2. ^ a b Kawase, Chiaki (16 May 2011), Some feline fun with hi-tech headgear, Reuters, retrieved 16 May 2011
  3. ^ a b "x music". neurowear. 2012-07-23. Retrieved 2012-08-01.
  4. ^ a b "KATA | unboxxx #2 "body and mind"". 2012-07-26. Archived from the original on 2012-07-28. Retrieved 2012-08-01.
  5. ^ Dickinson, Boonsri (18 July 2011), "Robotic cat ears for humans, an ears-on test", Crave, CNET, retrieved 24 August 2011
  6. ^ a b "Necomimi Brainwave Cat Ears Review: Why You Need Psychic Cyborg Animal Ears". Retrieved 2012-08-16.
  7. ^ “necomimi” selected “TIME MAGAZINE / The 50 best invention of the year”
  8. ^ The 50 Best Inventions: Smart Cat Ears, Time Magazine, 28 November 2011, retrieved 12 January 2011
  9. ^ Austria (2013-02-14). "Ars Electronica | Prix Ars Electronica". Retrieved 2013-07-12.
  10. ^ a b c "Necomimi: How Mind-Controlled Cat Ears Made It From An Otaku Fangirl's Dream To A $99 Reality". 2012-09-25. Retrieved 2012-09-26.
  11. ^ Gadget Show Live set to be bigger than ever at NEC, Express & Star, 21 February 2012, retrieved 7 March 2012
  12. ^ "neurowear". neurowear. Retrieved 2012-06-26.
  13. ^ Kee, Edwin (2011-05-21). "Necomimi mind-controlled cat ear headband". Ubergizmo. Retrieved 2012-06-26.
  14. ^ "neurowear". neurowear. Retrieved 2012-06-26.
  15. ^ "neurowear". neurowear. Retrieved 2012-06-26.
  16. ^ "Necomimi Store". Retrieved 2012-06-26.
  17. ^ "Dear necomimi fans in Europe". neurowear. 2012-06-22. Retrieved 2012-06-26.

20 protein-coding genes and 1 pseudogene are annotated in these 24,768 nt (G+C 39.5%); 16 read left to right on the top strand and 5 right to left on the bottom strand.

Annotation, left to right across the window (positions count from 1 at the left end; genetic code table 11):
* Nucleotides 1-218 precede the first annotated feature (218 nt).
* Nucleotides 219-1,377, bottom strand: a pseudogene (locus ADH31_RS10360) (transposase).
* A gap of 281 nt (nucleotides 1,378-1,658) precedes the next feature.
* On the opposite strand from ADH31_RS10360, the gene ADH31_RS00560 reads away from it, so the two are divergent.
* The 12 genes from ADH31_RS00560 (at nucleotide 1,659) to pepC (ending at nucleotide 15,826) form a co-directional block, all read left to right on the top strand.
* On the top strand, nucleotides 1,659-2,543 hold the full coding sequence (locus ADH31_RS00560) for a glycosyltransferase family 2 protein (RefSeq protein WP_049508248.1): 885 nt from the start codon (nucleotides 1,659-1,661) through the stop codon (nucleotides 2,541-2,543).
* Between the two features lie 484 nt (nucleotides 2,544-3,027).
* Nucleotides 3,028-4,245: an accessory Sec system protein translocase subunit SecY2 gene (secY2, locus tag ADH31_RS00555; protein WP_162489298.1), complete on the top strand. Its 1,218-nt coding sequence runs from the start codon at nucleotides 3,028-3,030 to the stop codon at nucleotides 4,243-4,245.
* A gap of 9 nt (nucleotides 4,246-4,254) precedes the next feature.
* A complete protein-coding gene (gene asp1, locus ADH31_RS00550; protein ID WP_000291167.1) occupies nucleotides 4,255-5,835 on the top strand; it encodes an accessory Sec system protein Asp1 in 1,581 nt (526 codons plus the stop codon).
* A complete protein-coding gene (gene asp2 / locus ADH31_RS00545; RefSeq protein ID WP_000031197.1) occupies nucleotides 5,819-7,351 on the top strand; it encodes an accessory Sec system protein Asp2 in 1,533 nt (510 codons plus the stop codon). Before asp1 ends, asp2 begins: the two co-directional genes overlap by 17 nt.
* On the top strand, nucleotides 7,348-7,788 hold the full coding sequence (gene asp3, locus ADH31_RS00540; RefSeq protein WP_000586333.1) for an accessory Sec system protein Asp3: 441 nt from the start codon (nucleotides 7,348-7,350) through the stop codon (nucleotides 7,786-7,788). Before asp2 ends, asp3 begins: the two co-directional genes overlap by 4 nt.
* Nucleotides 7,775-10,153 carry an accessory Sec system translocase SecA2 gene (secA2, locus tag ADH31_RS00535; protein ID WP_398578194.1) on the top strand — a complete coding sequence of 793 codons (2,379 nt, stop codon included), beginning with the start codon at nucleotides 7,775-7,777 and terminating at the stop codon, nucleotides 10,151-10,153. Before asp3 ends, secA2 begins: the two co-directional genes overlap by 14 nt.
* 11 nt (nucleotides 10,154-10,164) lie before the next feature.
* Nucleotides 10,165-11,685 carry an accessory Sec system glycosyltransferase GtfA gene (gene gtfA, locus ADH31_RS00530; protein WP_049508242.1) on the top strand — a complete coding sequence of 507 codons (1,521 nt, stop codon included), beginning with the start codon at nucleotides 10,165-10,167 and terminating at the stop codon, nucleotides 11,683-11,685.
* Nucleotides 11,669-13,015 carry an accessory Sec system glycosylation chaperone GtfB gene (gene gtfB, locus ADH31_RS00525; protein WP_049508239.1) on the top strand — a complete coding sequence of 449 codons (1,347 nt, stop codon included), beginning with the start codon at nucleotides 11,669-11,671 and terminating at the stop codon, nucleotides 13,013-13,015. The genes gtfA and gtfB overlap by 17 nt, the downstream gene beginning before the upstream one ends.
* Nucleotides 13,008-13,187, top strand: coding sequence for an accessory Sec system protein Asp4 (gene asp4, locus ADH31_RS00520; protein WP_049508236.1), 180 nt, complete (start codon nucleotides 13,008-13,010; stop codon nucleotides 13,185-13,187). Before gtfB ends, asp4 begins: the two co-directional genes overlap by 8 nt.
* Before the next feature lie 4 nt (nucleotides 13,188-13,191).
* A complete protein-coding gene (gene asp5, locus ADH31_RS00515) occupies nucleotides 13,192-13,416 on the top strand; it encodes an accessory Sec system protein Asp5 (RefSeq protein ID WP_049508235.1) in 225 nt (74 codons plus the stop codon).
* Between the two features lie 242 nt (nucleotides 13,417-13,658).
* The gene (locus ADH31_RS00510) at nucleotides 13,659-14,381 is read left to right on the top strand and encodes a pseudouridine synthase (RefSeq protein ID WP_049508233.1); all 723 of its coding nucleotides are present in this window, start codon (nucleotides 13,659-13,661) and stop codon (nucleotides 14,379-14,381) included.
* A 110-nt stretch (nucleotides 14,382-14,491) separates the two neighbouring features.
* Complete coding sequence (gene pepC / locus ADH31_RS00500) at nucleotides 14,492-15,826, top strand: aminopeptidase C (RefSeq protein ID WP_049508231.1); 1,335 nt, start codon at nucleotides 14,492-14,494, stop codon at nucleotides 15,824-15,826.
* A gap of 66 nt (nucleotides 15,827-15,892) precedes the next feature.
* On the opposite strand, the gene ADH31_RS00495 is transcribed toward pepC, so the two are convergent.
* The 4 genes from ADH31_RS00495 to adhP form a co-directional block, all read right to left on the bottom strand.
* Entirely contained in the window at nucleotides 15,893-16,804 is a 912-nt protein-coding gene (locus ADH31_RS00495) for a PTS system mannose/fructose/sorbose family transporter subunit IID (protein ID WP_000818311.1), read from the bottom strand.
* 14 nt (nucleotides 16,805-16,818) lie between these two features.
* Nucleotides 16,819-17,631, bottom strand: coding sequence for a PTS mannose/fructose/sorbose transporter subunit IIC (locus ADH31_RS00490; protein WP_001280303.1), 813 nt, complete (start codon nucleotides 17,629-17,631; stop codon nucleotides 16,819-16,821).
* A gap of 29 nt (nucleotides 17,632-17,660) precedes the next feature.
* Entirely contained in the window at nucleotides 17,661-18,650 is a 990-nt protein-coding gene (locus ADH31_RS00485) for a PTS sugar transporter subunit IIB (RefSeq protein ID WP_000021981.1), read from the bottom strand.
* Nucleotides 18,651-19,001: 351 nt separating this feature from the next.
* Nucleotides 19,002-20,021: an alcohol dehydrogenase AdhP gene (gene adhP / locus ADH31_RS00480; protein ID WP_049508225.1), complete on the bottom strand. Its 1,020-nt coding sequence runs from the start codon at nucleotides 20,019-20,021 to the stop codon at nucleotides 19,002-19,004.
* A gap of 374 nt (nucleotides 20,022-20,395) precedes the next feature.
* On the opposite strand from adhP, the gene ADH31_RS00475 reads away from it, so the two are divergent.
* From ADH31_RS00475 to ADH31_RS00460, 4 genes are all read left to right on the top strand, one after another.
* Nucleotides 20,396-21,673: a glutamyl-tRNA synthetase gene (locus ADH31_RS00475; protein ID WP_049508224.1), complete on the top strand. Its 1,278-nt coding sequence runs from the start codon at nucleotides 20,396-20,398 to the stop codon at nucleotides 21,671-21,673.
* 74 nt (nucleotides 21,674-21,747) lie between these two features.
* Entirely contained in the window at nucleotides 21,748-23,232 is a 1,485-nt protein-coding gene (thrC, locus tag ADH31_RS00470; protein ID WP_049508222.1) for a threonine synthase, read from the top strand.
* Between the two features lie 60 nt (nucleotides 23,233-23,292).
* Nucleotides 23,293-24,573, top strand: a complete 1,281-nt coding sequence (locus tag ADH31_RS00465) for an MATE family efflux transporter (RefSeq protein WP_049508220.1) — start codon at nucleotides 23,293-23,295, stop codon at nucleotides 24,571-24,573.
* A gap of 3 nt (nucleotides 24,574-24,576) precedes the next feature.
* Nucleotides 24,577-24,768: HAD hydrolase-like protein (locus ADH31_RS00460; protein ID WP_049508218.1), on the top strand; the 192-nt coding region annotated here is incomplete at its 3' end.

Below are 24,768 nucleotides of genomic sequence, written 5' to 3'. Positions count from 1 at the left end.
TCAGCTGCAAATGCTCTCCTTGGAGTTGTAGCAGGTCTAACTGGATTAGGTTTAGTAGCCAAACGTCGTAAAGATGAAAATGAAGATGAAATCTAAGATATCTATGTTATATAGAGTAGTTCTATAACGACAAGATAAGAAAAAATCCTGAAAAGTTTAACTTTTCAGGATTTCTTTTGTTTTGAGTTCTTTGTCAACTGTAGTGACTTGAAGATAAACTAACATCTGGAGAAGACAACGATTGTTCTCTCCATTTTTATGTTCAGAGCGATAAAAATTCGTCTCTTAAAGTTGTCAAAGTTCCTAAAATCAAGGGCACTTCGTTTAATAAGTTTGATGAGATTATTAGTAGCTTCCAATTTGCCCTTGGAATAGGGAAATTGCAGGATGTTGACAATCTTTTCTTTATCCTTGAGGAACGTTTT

18. ^ Parry, Laurence (2012-10-29). "Fluffy ear startup Emoki faces stiff competition". Flayrah. Retrieved 2013-01-23.
  19. ^ Peach, Sasha. "SewPeach". Retrieved 6 July 2012.
  20. ^ Peach, Sasha. "Necomimi Ear Cover".
  21. ^ "The Wolf Children, Ame And Yuki". neurowear. 2012-06-29. Retrieved 2012-07-11.
  22. ^ "NOBUKI HIZUME x necomimi". neurowear. Retrieved 2012-08-17.
  23. ^ a b "Necomimi: A Reporter Tames Mind-Controlled Cat Ears (VIDEO)". 2012-09-22. Retrieved 2012-09-26.
  24. ^ Netburn, Deborah (2012-07-13). "Necomimi's plush cat ears perk up when you're interested". Retrieved 2012-07-17.
  25. ^ Bonnington, Christina (2012-07-13). "Become Your Own LOLcat With Brainwave-Controlled Kitty Ears | Gadget Lab". Retrieved 2012-07-18.
  26. ^ "Brain Disco by neurowear x Qosmo". neurowear. 2012-08-06. Retrieved 2012-08-17.
  27. ^ "at Tokyo Game Show 2012". neurowear. 2012-09-20. Retrieved 2012-09-26.
  28. ^ 09/25/2012 12:14 pm EDT (2012-09-25). "Shippo, Japanese Wagging Tail, Supposedly Syncs With User's Mood, Social Media (VIDEO)". Retrieved 2012-09-26.
  29. ^ Hornyak, Tim (2011-10-25). "Mind-controlled robot tail lets you wag when happy | Crave - CNET". Retrieved 2012-09-26.
  30. ^ a b Netburn, Deborah (2012-09-24). "Mind-reading tail lets you wag when you're happy, just like a dog". Retrieved 2012-09-26.
  31. ^ a b Jeff Blagdon (2012-09-21). "Shippo motorized tail wags with your brain waves (hands-on video)". The Verge. Retrieved 2012-09-26.
  32. ^ a b "shippo / neurowear". Retrieved 2013-02-21.
  33. ^ ""Tailly", the tail that wags when you get excited by Shota Ishiwatari — Kickstarter". 2012-11-30. Retrieved 2013-02-21.
  34. ^ "Tailly: The tail that wags when you get excited".
  35. ^ "Neurowear wants to read your mind, geotag your feelings (video)". Engadget. 2012-09-21. Retrieved 2012-09-27.
  36. ^ "talks at ROKURO". neurowear. 2012-11-26. Retrieved 2013-02-21.
  37. ^ ""mico" World premier at SXSW". neurowear. 2013-03-01. Retrieved 2013-07-11.
  38. ^ "mico by neurowear". mico by neurowear. Retrieved 2013-07-11.
  39. ^ Heater, Brian (2013-03-10). "Necomimi cat ears' creators branch out into brain-controlled headphones (video)". Retrieved 2013-07-12.
  40. ^ "Mico headphones scan brainwaves to match songs to your mood". Retrieved 2013-07-12.
  41. ^ "TECH TUESDAY: Mood Music | Austin". 2013-06-04. Archived from the original on 2013-07-17. Retrieved 2013-07-17.